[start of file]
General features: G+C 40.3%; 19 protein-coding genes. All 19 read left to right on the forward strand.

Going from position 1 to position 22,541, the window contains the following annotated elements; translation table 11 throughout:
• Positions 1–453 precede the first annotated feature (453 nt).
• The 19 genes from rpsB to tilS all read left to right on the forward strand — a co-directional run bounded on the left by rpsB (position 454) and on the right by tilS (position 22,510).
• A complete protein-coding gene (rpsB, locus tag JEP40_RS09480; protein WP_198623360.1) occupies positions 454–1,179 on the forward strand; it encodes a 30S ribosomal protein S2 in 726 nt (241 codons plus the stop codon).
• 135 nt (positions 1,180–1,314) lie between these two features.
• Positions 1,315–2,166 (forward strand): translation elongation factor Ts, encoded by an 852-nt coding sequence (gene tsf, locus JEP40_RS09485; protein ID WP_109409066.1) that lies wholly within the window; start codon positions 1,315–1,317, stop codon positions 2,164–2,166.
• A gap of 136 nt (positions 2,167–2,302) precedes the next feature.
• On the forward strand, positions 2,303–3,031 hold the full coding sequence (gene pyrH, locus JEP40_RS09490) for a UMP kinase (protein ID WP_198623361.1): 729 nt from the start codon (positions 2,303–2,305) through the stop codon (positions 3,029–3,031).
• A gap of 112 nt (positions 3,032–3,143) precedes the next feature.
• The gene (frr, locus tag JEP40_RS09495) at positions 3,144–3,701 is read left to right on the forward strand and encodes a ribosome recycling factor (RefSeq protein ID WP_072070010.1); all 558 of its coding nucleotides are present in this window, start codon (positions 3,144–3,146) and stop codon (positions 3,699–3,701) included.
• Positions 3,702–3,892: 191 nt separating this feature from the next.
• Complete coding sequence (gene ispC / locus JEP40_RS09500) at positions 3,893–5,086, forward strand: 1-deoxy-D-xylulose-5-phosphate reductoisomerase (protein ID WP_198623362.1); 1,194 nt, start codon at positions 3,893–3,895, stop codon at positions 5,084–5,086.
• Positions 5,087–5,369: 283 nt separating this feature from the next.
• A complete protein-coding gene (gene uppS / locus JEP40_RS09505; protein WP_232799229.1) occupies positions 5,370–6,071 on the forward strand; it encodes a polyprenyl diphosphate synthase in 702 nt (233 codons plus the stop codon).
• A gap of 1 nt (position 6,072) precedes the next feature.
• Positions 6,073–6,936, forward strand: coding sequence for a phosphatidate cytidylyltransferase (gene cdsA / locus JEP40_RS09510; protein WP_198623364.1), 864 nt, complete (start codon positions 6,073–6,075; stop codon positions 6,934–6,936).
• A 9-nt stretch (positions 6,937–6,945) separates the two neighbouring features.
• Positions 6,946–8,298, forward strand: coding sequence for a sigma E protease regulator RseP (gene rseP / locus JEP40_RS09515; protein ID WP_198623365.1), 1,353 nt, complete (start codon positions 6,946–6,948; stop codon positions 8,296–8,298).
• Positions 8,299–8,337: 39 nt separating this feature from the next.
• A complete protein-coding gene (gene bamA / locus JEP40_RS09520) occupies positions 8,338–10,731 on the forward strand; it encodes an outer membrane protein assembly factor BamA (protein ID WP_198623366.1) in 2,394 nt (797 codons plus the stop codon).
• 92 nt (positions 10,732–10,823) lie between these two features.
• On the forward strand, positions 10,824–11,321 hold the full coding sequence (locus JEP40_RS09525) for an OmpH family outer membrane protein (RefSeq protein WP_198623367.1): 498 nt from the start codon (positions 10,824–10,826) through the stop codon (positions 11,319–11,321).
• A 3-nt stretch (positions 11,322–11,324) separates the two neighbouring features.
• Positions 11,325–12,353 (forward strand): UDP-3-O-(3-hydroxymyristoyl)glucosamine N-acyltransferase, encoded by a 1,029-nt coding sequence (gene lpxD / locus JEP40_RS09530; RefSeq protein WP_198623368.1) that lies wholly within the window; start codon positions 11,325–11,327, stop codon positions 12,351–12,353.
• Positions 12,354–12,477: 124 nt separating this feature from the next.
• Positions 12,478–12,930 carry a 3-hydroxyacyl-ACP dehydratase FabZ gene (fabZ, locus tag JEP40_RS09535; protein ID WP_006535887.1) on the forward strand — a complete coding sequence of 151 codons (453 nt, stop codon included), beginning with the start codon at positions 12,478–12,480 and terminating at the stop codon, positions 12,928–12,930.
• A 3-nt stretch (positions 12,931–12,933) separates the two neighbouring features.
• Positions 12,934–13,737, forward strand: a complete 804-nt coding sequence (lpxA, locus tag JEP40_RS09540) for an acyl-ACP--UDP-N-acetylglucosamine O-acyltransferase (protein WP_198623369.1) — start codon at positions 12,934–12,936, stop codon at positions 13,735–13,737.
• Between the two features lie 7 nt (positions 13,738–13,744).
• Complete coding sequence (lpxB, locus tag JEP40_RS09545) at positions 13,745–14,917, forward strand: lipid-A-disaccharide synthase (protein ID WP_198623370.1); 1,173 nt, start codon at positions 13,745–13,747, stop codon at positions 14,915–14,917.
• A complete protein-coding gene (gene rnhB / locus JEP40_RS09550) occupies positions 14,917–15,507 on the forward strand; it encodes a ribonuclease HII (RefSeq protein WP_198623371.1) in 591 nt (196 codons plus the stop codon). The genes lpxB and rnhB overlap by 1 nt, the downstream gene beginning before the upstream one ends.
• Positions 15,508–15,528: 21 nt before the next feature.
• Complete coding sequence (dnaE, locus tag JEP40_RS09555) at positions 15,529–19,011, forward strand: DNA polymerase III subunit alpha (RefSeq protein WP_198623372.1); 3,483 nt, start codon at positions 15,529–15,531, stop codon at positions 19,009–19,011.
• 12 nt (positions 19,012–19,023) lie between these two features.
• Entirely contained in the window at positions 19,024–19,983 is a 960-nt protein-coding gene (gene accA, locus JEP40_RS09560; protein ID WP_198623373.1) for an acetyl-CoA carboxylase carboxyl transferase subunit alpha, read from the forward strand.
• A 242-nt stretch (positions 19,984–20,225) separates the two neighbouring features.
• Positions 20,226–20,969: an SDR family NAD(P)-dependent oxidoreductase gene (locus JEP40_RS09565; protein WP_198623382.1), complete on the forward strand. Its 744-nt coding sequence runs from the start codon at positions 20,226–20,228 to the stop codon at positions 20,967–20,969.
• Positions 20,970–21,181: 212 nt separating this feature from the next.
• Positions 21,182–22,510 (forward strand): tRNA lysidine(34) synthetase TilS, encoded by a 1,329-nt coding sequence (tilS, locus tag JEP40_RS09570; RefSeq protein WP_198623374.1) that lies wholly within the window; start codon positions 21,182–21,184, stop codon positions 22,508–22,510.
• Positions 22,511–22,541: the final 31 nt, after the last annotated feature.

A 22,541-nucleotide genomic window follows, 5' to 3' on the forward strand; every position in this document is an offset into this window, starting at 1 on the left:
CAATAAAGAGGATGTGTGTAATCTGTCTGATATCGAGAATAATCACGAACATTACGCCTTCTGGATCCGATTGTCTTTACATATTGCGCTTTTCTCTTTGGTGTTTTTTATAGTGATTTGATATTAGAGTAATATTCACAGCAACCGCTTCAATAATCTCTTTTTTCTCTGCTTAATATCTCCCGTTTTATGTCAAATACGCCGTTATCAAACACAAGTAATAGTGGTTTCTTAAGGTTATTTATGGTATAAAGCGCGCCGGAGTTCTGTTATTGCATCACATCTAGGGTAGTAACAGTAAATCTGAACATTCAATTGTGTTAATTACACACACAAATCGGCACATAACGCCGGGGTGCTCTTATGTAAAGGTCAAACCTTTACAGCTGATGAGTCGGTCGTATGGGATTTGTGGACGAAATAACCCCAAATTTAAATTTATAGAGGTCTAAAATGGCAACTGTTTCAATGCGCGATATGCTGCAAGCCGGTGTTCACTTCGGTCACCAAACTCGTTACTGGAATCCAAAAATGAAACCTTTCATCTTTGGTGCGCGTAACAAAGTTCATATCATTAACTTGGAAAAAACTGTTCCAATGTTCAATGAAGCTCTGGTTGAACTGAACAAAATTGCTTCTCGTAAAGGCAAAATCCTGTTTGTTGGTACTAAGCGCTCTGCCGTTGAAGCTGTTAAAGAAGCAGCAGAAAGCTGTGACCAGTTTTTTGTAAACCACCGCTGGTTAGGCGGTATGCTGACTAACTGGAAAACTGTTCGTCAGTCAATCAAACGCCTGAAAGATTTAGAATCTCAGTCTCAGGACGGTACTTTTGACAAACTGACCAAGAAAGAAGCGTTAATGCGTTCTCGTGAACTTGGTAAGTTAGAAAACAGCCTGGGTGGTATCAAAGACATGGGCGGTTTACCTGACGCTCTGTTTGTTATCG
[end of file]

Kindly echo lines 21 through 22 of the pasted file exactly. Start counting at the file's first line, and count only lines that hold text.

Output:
• A complete protein-coding gene (gene bamA / locus JEP40_RS09520) occupies positions 8,338–10,731 on the forward strand; it encodes an outer membrane protein assembly factor BamA (protein ID WP_198623366.1) in 2,394 nt (797 codons plus the stop codon).
• 92 nt (positions 10,732–10,823) lie between these two features.